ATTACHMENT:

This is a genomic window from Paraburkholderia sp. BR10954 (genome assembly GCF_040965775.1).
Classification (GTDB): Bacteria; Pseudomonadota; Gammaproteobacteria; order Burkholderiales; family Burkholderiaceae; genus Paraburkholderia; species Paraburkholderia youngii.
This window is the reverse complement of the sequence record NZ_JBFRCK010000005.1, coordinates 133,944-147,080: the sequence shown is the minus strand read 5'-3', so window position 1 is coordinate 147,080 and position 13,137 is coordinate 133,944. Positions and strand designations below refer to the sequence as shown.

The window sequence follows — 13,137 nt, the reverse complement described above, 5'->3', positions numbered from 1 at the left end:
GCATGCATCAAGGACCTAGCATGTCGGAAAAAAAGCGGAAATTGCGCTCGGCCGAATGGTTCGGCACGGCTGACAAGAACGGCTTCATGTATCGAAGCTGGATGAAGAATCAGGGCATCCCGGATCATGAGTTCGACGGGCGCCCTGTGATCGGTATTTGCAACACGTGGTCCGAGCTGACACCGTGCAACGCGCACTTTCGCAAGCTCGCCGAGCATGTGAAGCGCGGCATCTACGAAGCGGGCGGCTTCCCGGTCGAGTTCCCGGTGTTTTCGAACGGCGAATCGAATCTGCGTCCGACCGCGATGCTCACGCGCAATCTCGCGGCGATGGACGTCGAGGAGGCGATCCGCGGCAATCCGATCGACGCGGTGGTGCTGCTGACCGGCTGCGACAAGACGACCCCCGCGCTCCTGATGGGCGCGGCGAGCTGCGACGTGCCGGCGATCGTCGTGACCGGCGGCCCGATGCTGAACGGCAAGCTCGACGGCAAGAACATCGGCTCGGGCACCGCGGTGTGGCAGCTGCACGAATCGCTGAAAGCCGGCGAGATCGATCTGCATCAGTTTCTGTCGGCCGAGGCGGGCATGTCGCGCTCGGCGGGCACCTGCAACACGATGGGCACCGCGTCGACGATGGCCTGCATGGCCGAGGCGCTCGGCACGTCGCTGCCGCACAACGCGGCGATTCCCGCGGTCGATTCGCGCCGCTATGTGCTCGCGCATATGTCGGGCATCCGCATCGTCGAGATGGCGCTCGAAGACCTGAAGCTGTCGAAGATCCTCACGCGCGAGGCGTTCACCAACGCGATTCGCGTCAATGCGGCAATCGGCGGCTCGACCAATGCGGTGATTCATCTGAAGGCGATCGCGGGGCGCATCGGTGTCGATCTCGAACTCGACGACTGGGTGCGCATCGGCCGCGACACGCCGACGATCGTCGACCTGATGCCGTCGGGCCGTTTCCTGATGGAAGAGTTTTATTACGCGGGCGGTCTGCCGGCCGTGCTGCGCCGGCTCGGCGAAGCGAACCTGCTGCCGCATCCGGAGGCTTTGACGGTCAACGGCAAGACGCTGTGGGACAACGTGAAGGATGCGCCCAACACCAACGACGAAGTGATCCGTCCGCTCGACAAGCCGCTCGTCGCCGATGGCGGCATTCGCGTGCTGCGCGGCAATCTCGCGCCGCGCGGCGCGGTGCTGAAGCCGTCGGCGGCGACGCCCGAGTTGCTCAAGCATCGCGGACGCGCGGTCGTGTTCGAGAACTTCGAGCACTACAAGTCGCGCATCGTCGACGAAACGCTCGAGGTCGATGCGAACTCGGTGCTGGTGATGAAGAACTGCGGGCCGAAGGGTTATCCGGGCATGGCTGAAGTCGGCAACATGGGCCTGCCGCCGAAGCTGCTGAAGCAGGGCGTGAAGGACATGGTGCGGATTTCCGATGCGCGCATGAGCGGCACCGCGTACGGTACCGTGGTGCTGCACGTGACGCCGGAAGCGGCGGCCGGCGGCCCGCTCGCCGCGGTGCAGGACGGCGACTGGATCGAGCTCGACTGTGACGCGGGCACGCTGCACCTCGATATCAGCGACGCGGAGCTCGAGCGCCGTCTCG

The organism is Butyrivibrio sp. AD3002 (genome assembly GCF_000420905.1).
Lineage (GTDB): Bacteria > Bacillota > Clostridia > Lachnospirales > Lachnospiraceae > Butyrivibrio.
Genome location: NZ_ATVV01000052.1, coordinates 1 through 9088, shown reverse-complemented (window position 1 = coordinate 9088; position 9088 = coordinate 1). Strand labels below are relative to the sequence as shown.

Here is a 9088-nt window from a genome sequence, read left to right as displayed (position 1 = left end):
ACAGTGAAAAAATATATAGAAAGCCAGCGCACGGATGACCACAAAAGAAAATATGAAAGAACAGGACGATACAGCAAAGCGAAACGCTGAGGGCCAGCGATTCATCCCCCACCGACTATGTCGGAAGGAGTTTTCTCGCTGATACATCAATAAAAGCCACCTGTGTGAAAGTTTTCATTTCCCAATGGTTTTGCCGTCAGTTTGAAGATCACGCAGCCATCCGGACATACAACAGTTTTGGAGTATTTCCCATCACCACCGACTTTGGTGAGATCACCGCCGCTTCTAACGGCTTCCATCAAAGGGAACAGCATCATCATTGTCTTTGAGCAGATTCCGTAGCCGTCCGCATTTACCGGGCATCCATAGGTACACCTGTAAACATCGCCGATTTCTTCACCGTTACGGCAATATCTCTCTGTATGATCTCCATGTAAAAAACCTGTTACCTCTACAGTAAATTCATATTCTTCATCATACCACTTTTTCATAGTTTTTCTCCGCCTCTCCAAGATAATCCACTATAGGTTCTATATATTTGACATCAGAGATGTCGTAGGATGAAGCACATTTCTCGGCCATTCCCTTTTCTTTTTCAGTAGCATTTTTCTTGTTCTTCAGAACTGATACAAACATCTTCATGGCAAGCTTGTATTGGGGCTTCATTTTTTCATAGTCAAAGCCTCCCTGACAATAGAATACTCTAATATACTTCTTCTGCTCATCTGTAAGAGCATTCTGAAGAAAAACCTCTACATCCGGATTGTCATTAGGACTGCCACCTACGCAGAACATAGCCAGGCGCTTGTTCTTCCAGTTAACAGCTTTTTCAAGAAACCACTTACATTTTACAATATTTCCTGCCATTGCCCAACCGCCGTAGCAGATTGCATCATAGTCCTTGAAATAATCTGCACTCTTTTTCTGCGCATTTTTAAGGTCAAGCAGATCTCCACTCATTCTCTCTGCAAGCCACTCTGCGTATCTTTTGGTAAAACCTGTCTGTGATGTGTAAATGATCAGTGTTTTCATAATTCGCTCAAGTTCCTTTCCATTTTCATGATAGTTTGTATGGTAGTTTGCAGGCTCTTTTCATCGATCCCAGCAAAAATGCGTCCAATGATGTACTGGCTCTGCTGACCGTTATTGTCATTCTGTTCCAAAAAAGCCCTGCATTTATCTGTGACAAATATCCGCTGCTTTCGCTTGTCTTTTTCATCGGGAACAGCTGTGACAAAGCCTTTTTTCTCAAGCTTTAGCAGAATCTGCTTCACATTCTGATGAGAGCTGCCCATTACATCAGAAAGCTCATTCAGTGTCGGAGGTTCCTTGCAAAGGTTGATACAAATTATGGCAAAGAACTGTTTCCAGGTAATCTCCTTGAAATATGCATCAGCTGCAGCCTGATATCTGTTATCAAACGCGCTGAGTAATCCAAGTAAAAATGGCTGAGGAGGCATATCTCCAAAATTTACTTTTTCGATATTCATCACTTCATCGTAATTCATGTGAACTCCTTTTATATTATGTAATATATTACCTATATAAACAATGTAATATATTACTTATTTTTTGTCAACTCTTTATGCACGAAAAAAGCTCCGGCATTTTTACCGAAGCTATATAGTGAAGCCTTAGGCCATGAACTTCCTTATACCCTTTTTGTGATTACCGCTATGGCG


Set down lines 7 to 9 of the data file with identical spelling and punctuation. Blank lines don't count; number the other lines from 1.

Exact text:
Lineage (GTDB): Bacteria > Bacillota > Clostridia > Lachnospirales > Lachnospiraceae > Butyrivibrio.
Genome location: NZ_ATVV01000052.1, coordinates 1 through 9088, shown reverse-complemented (window position 1 = coordinate 9088; position 9088 = coordinate 1). Strand labels below are relative to the sequence as shown.

Here is a 9088-nt window from a genome sequence, read left to right as displayed (position 1 = left end):